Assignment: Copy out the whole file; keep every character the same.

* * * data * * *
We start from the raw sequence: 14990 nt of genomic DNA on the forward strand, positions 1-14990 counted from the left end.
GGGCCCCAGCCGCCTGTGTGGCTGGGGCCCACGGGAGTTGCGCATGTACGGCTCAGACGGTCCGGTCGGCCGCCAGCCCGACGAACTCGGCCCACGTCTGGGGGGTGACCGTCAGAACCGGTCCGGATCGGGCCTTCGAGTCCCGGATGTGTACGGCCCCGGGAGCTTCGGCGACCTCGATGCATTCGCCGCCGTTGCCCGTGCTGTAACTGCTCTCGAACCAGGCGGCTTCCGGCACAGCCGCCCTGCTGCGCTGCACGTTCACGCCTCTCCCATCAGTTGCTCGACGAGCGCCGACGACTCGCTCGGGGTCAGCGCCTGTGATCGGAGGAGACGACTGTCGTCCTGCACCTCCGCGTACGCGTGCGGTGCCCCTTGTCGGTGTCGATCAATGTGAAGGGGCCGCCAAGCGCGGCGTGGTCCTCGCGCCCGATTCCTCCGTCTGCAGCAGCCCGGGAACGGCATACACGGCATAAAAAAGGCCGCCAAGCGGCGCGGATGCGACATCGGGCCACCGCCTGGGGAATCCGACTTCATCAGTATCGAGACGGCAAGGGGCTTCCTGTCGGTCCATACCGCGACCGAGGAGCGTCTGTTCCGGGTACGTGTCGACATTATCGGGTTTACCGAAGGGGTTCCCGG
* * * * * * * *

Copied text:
We start from the raw sequence: 14990 nt of genomic DNA on the forward strand, positions 1-14990 counted from the left end.
GGGCCCCAGCCGCCTGTGTGGCTGGGGCCCACGGGAGTTGCGCATGTACGGCTCAGACGGTCCGGTCGGCCGCCAGCCCGACGAACTCGGCCCACGTCTGGGGGGTGACCGTCAGAACCGGTCCGGATCGGGCCTTCGAGTCCCGGATGTGTACGGCCCCGGGAGCTTCGGCGACCTCGATGCATTCGCCGCCGTTGCCCGTGCTGTAACTGCTCTCGAACCAGGCGGCTTCCGGCACAGCCGCCCTGCTGCGCTGCACGTTCACGCCTCTCCCATCAGTTGCTCGACGAGCGCCGACGACTCGCTCGGGGTCAGCGCCTGTGATCGGAGGAGACGACTGTCGTCCTGCACCTCCGCGTACGCGTGCGGTGCCCCTTGTCGGTGTCGATCAATGTGAAGGGGCCGCCAAGCGCGGCGTGGTCCTCGCGCCCGATTCCTCCGTCTGCAGCAGCCCGGGAACGGCATACACGGCATAAAAAAGGCCGCCAAGCGGCGCGGATGCGACATCGGGCCACCGCCTGGGGAATCCGACTTCATCAGTATCGAGACGGCAAGGGGCTTCCTGTCGGTCCATACCGCGACCGAGGAGCGTCTGTTCCGGGTACGTGTCGACATTATCGGGTTTACCGAAGGGGTTCCCGG